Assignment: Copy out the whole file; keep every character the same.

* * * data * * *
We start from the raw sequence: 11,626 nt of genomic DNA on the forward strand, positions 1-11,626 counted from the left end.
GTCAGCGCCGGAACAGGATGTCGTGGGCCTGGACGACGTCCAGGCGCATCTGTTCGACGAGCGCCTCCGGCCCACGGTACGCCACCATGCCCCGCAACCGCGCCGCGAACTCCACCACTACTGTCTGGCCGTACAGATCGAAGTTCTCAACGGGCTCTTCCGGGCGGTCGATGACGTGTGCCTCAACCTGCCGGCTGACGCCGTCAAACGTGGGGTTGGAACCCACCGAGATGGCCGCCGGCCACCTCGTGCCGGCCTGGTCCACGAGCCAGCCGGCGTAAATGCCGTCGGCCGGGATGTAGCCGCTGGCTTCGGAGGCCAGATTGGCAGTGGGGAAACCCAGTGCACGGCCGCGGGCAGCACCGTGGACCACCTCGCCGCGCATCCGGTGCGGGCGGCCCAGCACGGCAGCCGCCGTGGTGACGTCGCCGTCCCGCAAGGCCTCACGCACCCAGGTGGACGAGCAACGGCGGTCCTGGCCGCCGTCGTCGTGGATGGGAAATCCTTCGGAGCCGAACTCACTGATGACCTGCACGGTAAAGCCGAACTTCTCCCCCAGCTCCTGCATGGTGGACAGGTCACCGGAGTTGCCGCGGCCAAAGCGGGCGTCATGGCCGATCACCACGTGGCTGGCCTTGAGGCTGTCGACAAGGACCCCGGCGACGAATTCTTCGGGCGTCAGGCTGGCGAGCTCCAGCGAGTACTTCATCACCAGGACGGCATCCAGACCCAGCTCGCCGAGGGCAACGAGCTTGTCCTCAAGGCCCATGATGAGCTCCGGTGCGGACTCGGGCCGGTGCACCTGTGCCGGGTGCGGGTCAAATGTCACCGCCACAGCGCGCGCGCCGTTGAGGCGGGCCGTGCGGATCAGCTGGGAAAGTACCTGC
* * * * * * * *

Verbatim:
We start from the raw sequence: 11,626 nt of genomic DNA on the forward strand, positions 1-11,626 counted from the left end.
GTCAGCGCCGGAACAGGATGTCGTGGGCCTGGACGACGTCCAGGCGCATCTGTTCGACGAGCGCCTCCGGCCCACGGTACGCCACCATGCCCCGCAACCGCGCCGCGAACTCCACCACTACTGTCTGGCCGTACAGATCGAAGTTCTCAACGGGCTCTTCCGGGCGGTCGATGACGTGTGCCTCAACCTGCCGGCTGACGCCGTCAAACGTGGGGTTGGAACCCACCGAGATGGCCGCCGGCCACCTCGTGCCGGCCTGGTCCACGAGCCAGCCGGCGTAAATGCCGTCGGCCGGGATGTAGCCGCTGGCTTCGGAGGCCAGATTGGCAGTGGGGAAACCCAGTGCACGGCCGCGGGCAGCACCGTGGACCACCTCGCCGCGCATCCGGTGCGGGCGGCCCAGCACGGCAGCCGCCGTGGTGACGTCGCCGTCCCGCAAGGCCTCACGCACCCAGGTGGACGAGCAACGGCGGTCCTGGCCGCCGTCGTCGTGGATGGGAAATCCTTCGGAGCCGAACTCACTGATGACCTGCACGGTAAAGCCGAACTTCTCCCCCAGCTCCTGCATGGTGGACAGGTCACCGGAGTTGCCGCGGCCAAAGCGGGCGTCATGGCCGATCACCACGTGGCTGGCCTTGAGGCTGTCGACAAGGACCCCGGCGACGAATTCTTCGGGCGTCAGGCTGGCGAGCTCCAGCGAGTACTTCATCACCAGGACGGCATCCAGACCCAGCTCGCCGAGGGCAACGAGCTTGTCCTCAAGGCCCATGATGAGCTCCGGTGCGGACTCGGGCCGGTGCACCTGTGCCGGGTGCGGGTCAAATGTCACCGCCACAGCGCGCGCGCCGTTGAGGCGGGCCGTGCGGATCAGCTGGGAAAGTACCTGC